The US govt. shutdown seen by many as wasted month;aides and advisors despondent

 

As President Donald Trump announced in the Rose Garden on Friday that his quixotic bid to secure more than $5 billion for a border wall would end with no money, he was met with applause from his Cabinet secretaries and senior aides.

But the clapping belied a pervasive sense of defeat. Instead of emerging victorious, many of Trump’s allies are walking away from a record-breaking government shutdown feeling outplayed, not least by House Speaker Nancy Pelosi. The President is now more unpopular than he was before the shutdown began, sacked with blame for the 35-day lapse in funding. Friday’s announcement was an extraordinary comedown that left many in the White House and those who support Trump marveling at the futility of the preceding four weeks of brinkmanship. In the eyes of some aides and outside advisers, an entire fruitless month has passed that cannot be recouped, a waste of the most valuable asset a White House has: the President’s attention and time.
“A humiliating loss for a man that rarely loses,” one Trump adviser said. “I miss winning.”
The supporters are not focusing on the fact that the back down is only for three weeks and the shutdown will be back on after that.
Trump remains hopeful that some moderate Democrats will join him in supporting funding for a border wall after the funding measure expires in mid-February. Administration officials say he would be willing to accept less than the $5.7 billion he has insisted upon in an attempt to strike an accord. Acknowledging a new political reality with Pelosi in charge, one adviser said the only way forward for Trump is “compromise,” with little room for the no-holds-barred approach favored by advisers like Stephen Miller, the immigration hardliner. “Today is not a cave but a grave for Stephen Miller policies,” the adviser said, acknowledging it’s not clear at all that Trump is ready to make that kind of course correction.
During most of the shutdown, Trump remained singularly focused on the wall, declining to travel much and declaring at regular intervals that he was alone in the White House, waiting to negotiate. The shutdown made for the longest stretch of Trump’s presidency that he did not play golf. What was supposed to be a three-week stay at his South Florida estate turned into an extended cloistering at the White House. Over the December holidays and into January, he remained in the executive mansion alone while first lady Melania Trump escaped to Florida. He recalled peering out his window in a moment of loneliness to watch “machine gunners” pace around the White House grounds.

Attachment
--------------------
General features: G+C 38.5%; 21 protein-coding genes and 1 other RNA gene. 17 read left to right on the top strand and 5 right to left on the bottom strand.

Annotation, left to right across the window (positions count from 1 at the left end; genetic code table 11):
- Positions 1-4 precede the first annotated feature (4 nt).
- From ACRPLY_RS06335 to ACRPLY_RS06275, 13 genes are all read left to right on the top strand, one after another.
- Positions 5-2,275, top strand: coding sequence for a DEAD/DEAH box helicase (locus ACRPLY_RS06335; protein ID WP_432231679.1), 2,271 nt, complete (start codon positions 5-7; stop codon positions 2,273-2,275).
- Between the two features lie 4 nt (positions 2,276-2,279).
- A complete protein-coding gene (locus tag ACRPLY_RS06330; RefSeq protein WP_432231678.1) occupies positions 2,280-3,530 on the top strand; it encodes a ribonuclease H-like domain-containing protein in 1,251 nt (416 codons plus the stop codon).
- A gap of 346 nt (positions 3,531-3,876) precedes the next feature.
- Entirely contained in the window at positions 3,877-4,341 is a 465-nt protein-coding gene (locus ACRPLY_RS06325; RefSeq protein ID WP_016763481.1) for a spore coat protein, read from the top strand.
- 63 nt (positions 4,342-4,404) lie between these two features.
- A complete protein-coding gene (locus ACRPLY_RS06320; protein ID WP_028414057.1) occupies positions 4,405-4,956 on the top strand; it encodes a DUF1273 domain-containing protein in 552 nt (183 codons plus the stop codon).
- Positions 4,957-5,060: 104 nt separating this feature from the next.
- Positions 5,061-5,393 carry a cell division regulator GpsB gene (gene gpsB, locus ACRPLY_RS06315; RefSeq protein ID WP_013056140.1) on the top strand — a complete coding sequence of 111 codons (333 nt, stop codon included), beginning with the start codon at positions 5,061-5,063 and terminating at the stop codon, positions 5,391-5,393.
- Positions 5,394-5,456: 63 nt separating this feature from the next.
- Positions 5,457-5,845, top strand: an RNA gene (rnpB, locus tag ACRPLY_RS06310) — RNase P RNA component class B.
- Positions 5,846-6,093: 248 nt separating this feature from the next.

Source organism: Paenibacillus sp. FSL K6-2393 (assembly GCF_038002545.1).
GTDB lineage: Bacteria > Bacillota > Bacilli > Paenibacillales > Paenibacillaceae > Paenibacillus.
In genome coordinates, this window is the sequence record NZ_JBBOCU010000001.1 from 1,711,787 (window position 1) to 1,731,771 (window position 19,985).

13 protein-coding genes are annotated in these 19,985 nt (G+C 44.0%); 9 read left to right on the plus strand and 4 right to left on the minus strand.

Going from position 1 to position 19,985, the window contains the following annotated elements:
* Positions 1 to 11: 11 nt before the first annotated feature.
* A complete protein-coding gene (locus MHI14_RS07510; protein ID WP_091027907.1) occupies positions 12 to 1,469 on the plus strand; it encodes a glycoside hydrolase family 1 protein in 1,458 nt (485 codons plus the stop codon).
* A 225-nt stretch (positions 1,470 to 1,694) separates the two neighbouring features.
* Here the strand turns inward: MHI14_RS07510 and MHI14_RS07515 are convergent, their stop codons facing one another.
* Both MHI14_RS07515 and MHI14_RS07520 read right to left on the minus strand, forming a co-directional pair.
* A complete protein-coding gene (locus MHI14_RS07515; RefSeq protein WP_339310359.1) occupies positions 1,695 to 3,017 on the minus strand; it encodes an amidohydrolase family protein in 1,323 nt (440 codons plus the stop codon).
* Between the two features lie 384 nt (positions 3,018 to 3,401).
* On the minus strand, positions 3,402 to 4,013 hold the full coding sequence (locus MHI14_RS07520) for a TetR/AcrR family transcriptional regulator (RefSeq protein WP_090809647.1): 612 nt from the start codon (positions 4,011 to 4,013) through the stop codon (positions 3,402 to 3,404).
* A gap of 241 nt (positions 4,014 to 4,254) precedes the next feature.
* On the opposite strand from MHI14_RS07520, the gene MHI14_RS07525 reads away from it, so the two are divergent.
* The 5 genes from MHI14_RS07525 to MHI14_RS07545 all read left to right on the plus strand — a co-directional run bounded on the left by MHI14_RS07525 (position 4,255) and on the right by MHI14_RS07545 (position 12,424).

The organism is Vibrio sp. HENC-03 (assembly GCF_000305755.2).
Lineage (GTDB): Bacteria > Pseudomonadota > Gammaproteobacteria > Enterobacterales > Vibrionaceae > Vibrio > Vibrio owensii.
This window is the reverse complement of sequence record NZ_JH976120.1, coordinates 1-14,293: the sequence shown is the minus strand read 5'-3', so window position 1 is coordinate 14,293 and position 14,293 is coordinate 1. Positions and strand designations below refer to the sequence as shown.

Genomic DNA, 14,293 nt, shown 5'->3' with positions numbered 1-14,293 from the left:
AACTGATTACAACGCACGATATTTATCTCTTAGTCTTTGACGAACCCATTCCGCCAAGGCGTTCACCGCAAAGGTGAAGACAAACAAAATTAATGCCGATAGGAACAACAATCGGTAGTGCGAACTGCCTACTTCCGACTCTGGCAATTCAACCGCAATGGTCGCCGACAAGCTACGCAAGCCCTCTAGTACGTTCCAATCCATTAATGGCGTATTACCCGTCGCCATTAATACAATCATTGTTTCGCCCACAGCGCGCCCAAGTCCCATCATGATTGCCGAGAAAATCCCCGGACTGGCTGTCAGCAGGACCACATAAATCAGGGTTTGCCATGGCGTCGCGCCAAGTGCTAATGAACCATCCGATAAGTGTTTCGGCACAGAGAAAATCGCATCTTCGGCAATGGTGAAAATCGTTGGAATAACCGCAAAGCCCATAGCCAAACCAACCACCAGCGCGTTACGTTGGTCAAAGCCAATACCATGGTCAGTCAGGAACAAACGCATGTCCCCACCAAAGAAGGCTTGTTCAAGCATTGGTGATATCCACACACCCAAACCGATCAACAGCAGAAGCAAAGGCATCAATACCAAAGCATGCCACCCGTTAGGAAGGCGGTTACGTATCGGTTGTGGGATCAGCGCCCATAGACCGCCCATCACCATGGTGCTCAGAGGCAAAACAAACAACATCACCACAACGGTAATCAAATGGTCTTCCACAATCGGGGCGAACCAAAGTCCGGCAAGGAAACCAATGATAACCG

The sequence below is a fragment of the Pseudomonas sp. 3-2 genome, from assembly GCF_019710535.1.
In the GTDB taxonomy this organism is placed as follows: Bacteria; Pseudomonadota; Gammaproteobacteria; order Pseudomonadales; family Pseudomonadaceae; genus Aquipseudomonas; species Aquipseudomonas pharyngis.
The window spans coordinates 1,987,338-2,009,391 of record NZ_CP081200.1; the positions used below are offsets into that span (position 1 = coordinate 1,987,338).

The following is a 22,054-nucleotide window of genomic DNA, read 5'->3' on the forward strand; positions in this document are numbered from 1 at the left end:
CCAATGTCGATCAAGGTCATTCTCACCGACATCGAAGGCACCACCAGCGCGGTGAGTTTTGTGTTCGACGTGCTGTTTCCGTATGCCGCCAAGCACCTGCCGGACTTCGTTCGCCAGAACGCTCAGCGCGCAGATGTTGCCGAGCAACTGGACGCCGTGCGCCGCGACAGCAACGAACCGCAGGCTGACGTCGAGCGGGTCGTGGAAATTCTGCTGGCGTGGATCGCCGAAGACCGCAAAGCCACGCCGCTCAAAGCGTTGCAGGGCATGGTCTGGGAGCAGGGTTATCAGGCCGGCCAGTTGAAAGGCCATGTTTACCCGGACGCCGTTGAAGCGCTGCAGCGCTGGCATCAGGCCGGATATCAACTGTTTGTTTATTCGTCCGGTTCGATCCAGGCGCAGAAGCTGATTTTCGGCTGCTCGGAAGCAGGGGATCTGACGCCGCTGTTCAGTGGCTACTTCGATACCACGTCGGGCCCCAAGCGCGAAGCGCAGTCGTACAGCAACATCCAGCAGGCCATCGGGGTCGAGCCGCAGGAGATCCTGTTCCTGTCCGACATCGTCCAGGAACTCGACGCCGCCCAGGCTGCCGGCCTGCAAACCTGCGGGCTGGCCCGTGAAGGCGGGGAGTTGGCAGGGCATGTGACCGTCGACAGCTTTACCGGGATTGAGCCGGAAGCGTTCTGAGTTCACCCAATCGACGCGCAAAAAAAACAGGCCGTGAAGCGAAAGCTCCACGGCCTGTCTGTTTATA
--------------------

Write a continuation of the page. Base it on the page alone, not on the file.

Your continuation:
Publicly, the White House has insisted that Trump’s decision is not a concession. Nearly his entire cabinet assembled in the Rose Garden to applaud him as he announced a plan to reopen the government. And Trump himself sought to dissuade his followers of the notion he’d abandoned the quest for the wall in an evening tweet. “I wish people would read or listen to my words on the Border Wall,” he wrote. “This was in no way a concession. It was taking care of millions of people who were getting badly hurt by the Shutdown with the understanding that in 21 days, if no deal is done, it’s off to the races!” His optimism aside, many officials expressed real regret that Trump effectively wasted a full month of his presidency on the wall fight, with little action or attention to any non-border items. By extending the battle another three weeks, it’s unclear whether Trump is interested in pursuing any other domestic policy items aside from the border wall.
Acting chief of staff Mick Mulvaney and other senior aides have tried to gauge which issues Trump wants to take up after the border fight is done— be it drug pricing, trade, infrastructure, or something else. But they’ve made little progress. Trump does expect to meet next month with North Korean leader Kim Jong Un, but even those plans have taken second billing to the border standoff. That’s a bad omen for some conservatives and policy-minded officials, many of whom say they believe Trump doesn’t appreciate how finite his presidency really is. Veterans of past administrations have tried imparting this to him to little avail, according to people familiar with the conversations. That’s left many inside the White House, and others who advise Trump, feeling like he’s let a whole month go by with nothing to show for it.
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